Unicode Plugin for XRegExp

Update: Many of the details described below are now out of date. Get the latest version of the Unicode plugin for XRegExp.

I've released a simple plugin for XRegExp (my JavaScript regex library) that adds support for Unicode properties and blocks to JavaScript regular expressions. It uses the Unicode 5.1 character database, which is the very latest version.

The Unicode plugin enables the following Unicode properties/categories in any XRegExp:

  • \p{L} — Letter
  • \p{M} — Mark
  • \p{N} — Number
  • \p{P} — Punctuation
  • \p{S} — Symbol
  • \p{Z} — Separator
  • \p{C} — Other (control, format, private use, surrogate, and unassigned codes)

It also enables all 136 blocks that the code points U+0000 through U+FFFF are divided into. Unicode blocks use the prefix "In", following Perl and Java (.NET uses "Is"). Here are the supported blocks in alphabetical order:

  • \p{InAlphabeticPresentationForms}
  • \p{InArabic}
  • \p{InArabicPresentationFormsA}
  • \p{InArabicPresentationFormsB}
  • \p{InArabicSupplement}
  • \p{InArmenian}
  • \p{InArrows}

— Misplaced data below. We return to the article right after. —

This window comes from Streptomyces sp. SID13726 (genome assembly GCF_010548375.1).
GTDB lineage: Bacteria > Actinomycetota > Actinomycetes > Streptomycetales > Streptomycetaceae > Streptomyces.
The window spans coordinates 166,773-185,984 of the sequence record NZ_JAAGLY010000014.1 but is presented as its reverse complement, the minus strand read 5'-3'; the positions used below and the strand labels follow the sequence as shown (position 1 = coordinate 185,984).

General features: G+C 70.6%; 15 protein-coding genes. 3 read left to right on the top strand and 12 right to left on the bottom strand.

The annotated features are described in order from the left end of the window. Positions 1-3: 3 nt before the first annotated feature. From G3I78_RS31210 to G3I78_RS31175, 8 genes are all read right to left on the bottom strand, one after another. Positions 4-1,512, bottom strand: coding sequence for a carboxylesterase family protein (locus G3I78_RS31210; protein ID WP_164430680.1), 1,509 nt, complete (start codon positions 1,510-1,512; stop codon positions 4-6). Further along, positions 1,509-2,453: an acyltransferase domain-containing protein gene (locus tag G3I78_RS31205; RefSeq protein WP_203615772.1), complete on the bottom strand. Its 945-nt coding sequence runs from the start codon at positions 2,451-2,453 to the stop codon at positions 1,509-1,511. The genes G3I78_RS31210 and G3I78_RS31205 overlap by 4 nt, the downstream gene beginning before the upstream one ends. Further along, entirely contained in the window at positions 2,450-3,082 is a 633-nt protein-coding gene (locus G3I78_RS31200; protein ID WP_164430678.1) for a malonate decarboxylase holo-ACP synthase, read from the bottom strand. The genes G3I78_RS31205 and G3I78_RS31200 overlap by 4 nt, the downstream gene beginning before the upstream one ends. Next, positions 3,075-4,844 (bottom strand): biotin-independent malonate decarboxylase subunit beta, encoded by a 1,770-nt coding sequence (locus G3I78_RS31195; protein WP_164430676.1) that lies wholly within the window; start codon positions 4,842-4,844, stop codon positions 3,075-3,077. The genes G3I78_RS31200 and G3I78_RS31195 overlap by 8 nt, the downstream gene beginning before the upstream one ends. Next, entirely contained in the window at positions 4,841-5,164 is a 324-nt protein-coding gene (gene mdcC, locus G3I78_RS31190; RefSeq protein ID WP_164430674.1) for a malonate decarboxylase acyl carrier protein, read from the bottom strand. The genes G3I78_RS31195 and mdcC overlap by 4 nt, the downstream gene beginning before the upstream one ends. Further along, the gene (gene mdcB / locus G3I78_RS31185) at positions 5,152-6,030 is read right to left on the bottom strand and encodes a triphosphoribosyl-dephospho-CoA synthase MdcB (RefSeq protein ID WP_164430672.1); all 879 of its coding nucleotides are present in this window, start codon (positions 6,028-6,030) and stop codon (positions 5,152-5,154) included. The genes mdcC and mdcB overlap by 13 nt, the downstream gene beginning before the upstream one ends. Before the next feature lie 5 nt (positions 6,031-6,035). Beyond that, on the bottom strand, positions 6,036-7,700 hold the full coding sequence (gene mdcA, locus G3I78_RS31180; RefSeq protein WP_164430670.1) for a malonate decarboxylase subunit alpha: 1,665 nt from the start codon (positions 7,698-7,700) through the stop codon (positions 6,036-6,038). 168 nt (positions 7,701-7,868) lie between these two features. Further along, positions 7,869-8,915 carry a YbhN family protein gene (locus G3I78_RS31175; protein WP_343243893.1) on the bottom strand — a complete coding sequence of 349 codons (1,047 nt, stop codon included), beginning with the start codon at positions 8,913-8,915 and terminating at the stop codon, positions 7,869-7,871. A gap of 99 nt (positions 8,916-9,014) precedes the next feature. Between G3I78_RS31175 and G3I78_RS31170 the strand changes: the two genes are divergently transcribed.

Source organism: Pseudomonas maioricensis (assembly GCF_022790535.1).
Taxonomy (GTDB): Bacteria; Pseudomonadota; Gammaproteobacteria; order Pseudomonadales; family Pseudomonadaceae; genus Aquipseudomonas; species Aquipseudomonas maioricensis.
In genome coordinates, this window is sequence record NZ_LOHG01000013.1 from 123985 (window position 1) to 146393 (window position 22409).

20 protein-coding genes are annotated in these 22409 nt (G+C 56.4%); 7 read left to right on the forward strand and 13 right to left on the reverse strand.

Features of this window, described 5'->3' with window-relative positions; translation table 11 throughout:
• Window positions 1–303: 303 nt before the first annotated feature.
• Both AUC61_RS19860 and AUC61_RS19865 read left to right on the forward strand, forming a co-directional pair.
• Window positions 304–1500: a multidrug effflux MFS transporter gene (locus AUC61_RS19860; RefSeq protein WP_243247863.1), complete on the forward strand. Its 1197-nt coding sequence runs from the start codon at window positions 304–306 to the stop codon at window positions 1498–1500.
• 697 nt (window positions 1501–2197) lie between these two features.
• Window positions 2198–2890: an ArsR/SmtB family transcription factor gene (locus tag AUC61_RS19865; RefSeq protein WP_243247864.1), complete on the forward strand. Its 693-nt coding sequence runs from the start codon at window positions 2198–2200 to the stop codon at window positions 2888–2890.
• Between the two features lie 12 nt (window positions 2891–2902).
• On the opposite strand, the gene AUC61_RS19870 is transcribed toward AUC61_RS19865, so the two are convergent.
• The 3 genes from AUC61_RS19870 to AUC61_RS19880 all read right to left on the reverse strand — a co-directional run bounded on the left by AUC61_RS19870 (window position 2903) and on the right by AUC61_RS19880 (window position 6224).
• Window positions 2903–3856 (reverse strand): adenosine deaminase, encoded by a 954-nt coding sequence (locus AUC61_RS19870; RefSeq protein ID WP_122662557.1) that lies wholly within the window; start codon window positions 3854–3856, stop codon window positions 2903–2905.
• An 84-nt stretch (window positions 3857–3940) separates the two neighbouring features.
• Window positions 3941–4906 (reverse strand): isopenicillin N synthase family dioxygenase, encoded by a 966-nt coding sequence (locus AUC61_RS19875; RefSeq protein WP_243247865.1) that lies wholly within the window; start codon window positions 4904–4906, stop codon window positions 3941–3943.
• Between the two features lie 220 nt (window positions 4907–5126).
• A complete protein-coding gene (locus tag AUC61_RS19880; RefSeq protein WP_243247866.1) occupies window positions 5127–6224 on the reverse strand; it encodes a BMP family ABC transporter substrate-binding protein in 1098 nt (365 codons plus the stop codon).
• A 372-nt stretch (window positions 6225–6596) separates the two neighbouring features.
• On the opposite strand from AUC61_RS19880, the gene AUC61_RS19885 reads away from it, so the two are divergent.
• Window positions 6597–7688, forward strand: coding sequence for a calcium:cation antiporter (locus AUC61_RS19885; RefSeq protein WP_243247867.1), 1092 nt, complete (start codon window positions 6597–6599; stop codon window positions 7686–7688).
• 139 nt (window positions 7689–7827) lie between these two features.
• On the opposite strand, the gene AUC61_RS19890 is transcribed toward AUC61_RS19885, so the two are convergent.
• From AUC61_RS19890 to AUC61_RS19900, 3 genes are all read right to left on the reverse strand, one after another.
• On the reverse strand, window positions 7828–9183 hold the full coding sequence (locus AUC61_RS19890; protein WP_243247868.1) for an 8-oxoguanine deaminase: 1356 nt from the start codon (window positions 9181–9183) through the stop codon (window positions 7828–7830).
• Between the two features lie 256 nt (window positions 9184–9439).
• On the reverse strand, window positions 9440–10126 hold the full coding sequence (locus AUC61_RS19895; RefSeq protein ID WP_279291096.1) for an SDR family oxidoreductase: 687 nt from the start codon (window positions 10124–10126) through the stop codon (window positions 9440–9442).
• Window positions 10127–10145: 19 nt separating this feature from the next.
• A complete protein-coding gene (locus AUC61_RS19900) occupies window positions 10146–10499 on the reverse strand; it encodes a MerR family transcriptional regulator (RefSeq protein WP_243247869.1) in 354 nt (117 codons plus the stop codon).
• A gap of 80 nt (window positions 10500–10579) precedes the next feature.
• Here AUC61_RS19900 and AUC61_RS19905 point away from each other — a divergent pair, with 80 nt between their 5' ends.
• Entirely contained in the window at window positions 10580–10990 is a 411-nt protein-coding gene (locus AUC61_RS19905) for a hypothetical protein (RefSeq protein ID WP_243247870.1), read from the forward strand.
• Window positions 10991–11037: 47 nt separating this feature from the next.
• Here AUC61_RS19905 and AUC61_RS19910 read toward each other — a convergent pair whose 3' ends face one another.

• \p{InBalinese}
  • \p{InBasicLatin}
  • \p{InBengali}
  • \p{InBlockElements}
  • \p{InBopomofo}
  • \p{InBopomofoExtended}
  • \p{InBoxDrawing}
  • \p{InBraillePatterns}
  • \p{InBuginese}
  • \p{InBuhid}
  • \p{InCham}
  • \p{InCherokee}
  • \p{InCJKCompatibility}
  • \p{InCJKCompatibilityForms}
  • \p{InCJKCompatibilityIdeographs}
  • \p{InCJKRadicalsSupplement}
  • \p{InCJKStrokes}
  • \p{InCJKSymbolsandPunctuation}
  • \p{InCJKUnifiedIdeographs}
  • \p{InCJKUnifiedIdeographsExtensionA}
  • \p{InCombiningDiacriticalMarks}
  • \p{InCombiningDiacriticalMarksforSymbols}
  • \p{InCombiningDiacriticalMarksSupplement}
  • \p{InCombiningHalfMarks}
  • \p{InControlPictures}
  • \p{InCoptic}
  • \p{InCurrencySymbols}
  • \p{InCyrillic}
  • \p{InCyrillicExtendedA}
  • \p{InCyrillicExtendedB}
  • \p{InCyrillicSupplement}
  • \p{InDevanagari}
  • \p{InDingbats}
  • \p{InEnclosedAlphanumerics}
  • \p{InEnclosedCJKLettersandMonths}
  • \p{InEthiopic}